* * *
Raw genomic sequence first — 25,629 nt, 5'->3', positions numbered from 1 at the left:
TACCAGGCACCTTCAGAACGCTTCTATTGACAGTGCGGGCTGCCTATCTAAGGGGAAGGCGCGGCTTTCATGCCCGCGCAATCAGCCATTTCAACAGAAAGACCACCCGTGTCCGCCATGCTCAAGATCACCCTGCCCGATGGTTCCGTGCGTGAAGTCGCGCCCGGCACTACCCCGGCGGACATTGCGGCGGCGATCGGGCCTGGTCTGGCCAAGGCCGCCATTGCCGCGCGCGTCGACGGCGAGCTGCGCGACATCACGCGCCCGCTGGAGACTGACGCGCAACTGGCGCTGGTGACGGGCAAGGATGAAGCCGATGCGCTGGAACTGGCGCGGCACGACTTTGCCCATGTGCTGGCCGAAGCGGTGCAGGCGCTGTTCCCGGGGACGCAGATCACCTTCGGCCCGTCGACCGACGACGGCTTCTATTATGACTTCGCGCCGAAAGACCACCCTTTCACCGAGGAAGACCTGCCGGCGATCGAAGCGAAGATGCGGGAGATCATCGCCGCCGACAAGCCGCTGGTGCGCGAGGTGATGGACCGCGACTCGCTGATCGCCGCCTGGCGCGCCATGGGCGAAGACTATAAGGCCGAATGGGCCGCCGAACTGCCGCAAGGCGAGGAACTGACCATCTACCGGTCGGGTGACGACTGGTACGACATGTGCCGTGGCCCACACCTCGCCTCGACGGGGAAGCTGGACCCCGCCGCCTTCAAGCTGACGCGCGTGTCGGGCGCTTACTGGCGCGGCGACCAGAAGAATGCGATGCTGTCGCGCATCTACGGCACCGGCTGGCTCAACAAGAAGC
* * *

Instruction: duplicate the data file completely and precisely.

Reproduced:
Raw genomic sequence first — 25,629 nt, 5'->3', positions numbered from 1 at the left:
TACCAGGCACCTTCAGAACGCTTCTATTGACAGTGCGGGCTGCCTATCTAAGGGGAAGGCGCGGCTTTCATGCCCGCGCAATCAGCCATTTCAACAGAAAGACCACCCGTGTCCGCCATGCTCAAGATCACCCTGCCCGATGGTTCCGTGCGTGAAGTCGCGCCCGGCACTACCCCGGCGGACATTGCGGCGGCGATCGGGCCTGGTCTGGCCAAGGCCGCCATTGCCGCGCGCGTCGACGGCGAGCTGCGCGACATCACGCGCCCGCTGGAGACTGACGCGCAACTGGCGCTGGTGACGGGCAAGGATGAAGCCGATGCGCTGGAACTGGCGCGGCACGACTTTGCCCATGTGCTGGCCGAAGCGGTGCAGGCGCTGTTCCCGGGGACGCAGATCACCTTCGGCCCGTCGACCGACGACGGCTTCTATTATGACTTCGCGCCGAAAGACCACCCTTTCACCGAGGAAGACCTGCCGGCGATCGAAGCGAAGATGCGGGAGATCATCGCCGCCGACAAGCCGCTGGTGCGCGAGGTGATGGACCGCGACTCGCTGATCGCCGCCTGGCGCGCCATGGGCGAAGACTATAAGGCCGAATGGGCCGCCGAACTGCCGCAAGGCGAGGAACTGACCATCTACCGGTCGGGTGACGACTGGTACGACATGTGCCGTGGCCCACACCTCGCCTCGACGGGGAAGCTGGACCCCGCCGCCTTCAAGCTGACGCGCGTGTCGGGCGCTTACTGGCGCGGCGACCAGAAGAATGCGATGCTGTCGCGCATCTACGGCACCGGCTGGCTCAACAAGAAGC